We’re All Born Again Now

  Did you see the results of that recent Barna survey about Christians and divorce? Depressing. According to George Barna, people who call themselves "born again" Christians divorce at even higher rates than non-believers—three percent higher, to be exact. Well, it would be depressing, and shocking, except it turns out the survey reveals less about how real Christians live their lives than it does about the confusion about what "born again" really means. Wade Clark Roof is the author of a new book called Spiritual Marketplace: Baby Boomers and the Remaking of American Religion. A religious studies professor, Roof says that one third of America's 77 million Baby Boomers identify themselves as "born again Christians." The question is, what do they mean by that? According to Roof, it means that they've had a "highly personal spiritual experience that has changed their lives." To these folks, you are born again "because of certain feelings... and experiences, not because you believe any particular set of doctrines." And Roof says only about half of those who call themselves "born again" today attend a conservative Protestant church. Twenty percent don't belong to ANY church. Shockingly, a third of those who say they're "born again" believe in astrology and reincarnation. In other words, you might call yourself a born again Christian, but so do people who call the Psychic Friends Network every week. And so does the guy down the street—the one who lives with his girlfriend and smokes pot on weekends. All of which helps explain the Barna results. Many of those who call themselves born again, have no idea what the term means. We certainly can't expect them to lead Christ-like lives, or to know, for instance, that God says "I hate divorce" in the book of Malachi. The good news is that divorce is much less common among serious Christians who conscientiously practice their faith. For example, research indicates that regular church attendance is linked with marital stability. And Christians who live by biblical teachings—such as remaining chaste and abstaining from sex until marriage—also enjoy much lower divorce rates. Of course, far too many Christians do divorce, leaving behind broken hearts and broken homes—and we should do something about it. Yesterday was Valentine's Day, and the best way to celebrate is by doing something other than exchanging cards with your loved ones. You can do something that will help lower America's divorce rate by helping your church begin a Marriage Saver ministry. It's a program begun by my friend Mike McManus. Marriage Savers has a proven track record for helping couples solve tough marital problems. And if your unsaved neighbors refer to polls about Christians getting divorced, set them straight. The statistics are misleading because they include a lot of people who aren't born again. And we must lovingly tell folks, including some in our own churches, something else, as well: Christianity is more than some touchy-feely, emotional experience. Only when we accept by faith our Lord's sacrifice on the cross, and faithfully follow Him, are we truly "born again."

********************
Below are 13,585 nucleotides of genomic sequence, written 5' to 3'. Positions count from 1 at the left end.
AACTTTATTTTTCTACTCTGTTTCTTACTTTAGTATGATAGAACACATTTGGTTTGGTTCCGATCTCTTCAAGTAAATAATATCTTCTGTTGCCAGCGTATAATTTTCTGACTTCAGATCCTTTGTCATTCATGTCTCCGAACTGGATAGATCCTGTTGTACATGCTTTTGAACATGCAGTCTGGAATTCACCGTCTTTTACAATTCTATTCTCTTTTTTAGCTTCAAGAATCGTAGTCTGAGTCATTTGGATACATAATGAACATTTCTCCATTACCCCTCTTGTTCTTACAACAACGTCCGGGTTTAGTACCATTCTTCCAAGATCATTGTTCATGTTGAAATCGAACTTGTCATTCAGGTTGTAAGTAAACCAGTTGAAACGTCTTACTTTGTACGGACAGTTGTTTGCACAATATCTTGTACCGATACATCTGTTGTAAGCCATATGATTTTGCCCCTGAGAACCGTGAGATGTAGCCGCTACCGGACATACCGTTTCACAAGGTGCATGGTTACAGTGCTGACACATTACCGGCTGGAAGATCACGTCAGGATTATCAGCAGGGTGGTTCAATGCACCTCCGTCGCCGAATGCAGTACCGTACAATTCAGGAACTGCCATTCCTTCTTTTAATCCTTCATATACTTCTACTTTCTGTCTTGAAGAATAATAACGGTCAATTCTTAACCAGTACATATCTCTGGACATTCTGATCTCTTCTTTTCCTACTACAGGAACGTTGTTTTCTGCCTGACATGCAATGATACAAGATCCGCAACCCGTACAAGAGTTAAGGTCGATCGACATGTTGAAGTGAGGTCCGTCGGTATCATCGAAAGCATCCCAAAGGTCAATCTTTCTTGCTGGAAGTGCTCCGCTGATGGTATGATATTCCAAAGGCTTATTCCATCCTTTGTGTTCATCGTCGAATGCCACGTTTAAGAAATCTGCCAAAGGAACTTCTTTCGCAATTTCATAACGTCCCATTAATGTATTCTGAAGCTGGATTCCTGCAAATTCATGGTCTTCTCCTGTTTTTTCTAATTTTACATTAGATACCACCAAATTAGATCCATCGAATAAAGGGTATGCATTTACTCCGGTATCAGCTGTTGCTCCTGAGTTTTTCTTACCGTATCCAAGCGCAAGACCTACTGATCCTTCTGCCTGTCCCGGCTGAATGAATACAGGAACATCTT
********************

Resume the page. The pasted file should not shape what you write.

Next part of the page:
Chuck Colson


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